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Proving divergence of a sequence

  1. Sep 22, 2013 #1
    Please help me to solve following exercise (2.5.8) from Elementary Real Analysis by Thomson-Bruckner:

    Suppose that a sequence [itex]\{s_n\}[/itex] of positive numbers satisfies the condition [itex] s_{n+1} > \alpha s_n [/itex] for all ##n## where ##\alpha>1.## Show that ##s_n \to \infty.##

    I can't prove this using definition and given condition, I can only give an example of such sequence, ##\exp n## with ##\alpha = 2## but it seems useless for me. The only I know is that sequence is monotone and unbounded and so diverges.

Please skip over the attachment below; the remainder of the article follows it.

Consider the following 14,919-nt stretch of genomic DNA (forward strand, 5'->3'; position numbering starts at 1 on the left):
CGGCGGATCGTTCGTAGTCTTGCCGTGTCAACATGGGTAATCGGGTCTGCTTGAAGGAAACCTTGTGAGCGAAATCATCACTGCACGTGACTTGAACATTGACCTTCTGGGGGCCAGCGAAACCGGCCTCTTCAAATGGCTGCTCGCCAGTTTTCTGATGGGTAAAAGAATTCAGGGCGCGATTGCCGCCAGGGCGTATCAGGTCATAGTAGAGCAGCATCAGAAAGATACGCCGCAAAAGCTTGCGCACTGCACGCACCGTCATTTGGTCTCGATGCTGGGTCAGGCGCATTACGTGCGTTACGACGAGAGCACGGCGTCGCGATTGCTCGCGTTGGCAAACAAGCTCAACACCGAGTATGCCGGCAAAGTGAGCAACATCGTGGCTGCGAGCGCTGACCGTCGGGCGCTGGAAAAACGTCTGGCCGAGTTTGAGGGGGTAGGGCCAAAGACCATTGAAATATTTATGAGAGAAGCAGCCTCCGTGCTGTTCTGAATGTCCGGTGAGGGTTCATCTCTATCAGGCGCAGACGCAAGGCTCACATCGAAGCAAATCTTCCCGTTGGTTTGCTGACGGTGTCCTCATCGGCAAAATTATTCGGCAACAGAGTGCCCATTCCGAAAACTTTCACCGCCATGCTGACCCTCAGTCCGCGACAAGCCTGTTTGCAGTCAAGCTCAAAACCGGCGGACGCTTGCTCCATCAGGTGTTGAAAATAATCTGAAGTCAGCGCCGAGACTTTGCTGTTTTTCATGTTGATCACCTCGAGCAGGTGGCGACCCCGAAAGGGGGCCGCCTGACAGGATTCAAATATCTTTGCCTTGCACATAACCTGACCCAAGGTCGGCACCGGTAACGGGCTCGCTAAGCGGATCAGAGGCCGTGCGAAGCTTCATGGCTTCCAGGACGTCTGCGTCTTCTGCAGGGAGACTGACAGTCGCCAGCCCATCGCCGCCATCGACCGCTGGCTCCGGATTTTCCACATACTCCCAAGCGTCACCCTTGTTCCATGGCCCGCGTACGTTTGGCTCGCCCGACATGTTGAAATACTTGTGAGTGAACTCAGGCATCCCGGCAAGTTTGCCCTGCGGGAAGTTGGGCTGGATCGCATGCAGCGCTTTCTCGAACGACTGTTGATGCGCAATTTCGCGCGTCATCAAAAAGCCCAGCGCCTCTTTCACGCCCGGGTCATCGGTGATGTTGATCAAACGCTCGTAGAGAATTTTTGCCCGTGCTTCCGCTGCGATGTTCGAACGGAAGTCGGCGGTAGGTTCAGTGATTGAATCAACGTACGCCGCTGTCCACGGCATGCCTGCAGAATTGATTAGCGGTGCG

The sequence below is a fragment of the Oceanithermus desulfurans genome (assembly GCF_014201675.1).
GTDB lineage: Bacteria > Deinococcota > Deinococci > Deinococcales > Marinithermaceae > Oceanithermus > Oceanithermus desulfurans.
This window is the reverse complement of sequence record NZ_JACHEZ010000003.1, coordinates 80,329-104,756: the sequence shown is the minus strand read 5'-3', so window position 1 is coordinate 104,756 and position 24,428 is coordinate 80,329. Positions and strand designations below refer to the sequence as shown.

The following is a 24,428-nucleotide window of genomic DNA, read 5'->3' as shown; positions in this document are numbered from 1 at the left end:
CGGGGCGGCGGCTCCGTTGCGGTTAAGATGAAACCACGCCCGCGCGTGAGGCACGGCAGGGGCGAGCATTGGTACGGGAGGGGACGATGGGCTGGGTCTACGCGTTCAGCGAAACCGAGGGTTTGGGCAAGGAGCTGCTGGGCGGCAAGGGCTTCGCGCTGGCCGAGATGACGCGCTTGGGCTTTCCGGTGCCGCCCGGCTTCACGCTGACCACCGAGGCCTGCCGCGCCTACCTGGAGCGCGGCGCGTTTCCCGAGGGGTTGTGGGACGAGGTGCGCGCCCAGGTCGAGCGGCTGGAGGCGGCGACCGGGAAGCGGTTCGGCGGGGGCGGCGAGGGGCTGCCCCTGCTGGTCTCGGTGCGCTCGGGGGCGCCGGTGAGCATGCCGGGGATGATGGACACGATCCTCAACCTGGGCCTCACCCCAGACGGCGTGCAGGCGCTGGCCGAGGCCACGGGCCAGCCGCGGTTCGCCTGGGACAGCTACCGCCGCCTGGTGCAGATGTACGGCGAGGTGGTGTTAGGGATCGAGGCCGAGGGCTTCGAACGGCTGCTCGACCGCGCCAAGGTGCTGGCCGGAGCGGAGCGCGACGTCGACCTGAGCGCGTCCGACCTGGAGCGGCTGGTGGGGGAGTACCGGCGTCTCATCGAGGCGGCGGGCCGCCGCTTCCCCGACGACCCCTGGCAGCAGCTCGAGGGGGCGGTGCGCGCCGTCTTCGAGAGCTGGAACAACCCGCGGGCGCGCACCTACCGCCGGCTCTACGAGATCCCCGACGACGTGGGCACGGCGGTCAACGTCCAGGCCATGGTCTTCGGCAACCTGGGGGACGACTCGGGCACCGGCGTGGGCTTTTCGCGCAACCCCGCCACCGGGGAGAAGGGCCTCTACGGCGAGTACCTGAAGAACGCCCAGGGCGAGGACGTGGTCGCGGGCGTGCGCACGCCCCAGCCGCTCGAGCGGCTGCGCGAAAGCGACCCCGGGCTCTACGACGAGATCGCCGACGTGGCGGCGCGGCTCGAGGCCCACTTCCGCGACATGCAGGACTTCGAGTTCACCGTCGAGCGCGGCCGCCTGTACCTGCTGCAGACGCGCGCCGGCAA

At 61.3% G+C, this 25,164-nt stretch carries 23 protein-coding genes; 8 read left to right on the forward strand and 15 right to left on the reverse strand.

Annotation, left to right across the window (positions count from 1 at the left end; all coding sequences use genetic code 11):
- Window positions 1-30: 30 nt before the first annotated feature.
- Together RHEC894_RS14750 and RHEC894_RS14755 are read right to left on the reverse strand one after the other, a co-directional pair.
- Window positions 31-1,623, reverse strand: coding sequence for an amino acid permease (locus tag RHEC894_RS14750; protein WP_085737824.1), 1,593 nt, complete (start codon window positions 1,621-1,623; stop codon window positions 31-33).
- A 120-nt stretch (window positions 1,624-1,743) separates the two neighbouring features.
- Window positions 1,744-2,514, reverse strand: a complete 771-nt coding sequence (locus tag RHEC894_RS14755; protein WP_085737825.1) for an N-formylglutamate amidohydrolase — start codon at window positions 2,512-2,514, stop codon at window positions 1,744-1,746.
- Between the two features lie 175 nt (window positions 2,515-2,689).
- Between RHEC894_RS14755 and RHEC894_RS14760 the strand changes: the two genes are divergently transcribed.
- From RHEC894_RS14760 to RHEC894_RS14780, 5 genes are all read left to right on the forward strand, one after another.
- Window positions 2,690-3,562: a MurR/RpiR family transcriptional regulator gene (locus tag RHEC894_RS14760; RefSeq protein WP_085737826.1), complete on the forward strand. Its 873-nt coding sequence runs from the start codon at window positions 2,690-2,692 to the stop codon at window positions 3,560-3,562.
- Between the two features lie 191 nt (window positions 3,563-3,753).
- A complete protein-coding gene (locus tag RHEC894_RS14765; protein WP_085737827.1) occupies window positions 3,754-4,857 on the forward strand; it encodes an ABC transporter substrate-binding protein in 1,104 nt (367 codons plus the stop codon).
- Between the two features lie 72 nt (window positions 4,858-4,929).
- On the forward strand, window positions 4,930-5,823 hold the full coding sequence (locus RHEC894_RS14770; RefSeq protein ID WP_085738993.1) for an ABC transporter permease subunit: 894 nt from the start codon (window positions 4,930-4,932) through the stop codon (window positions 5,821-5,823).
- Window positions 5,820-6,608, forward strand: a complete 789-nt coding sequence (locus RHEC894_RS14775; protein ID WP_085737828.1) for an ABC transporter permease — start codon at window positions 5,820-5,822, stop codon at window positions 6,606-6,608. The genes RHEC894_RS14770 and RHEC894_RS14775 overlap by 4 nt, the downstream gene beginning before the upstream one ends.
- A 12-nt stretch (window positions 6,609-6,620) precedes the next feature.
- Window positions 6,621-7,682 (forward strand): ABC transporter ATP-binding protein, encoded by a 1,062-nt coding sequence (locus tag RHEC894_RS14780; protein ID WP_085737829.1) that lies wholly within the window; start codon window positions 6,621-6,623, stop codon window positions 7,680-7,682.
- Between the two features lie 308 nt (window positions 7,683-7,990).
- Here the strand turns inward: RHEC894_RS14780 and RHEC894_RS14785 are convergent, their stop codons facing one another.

I'm only asking about a little hint that will give me a possibility to solve this by myself.

    Thanks a lot.
  2. jcsd
  3. Sep 22, 2013 #2


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    Hint: Does this sequence have a limit point?
  4. Sep 22, 2013 #3
    No. This sequence doesn't have a limit point but infinity. Right? But anyway I still don't understand. Let me to think some time. :-)
  5. Sep 22, 2013 #4


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    The condition implies sn > αns0 ->∞ as long as s0 > 0.
  6. Sep 22, 2013 #5
    Aha, now I understand the logic behind a given condition. Thank you!
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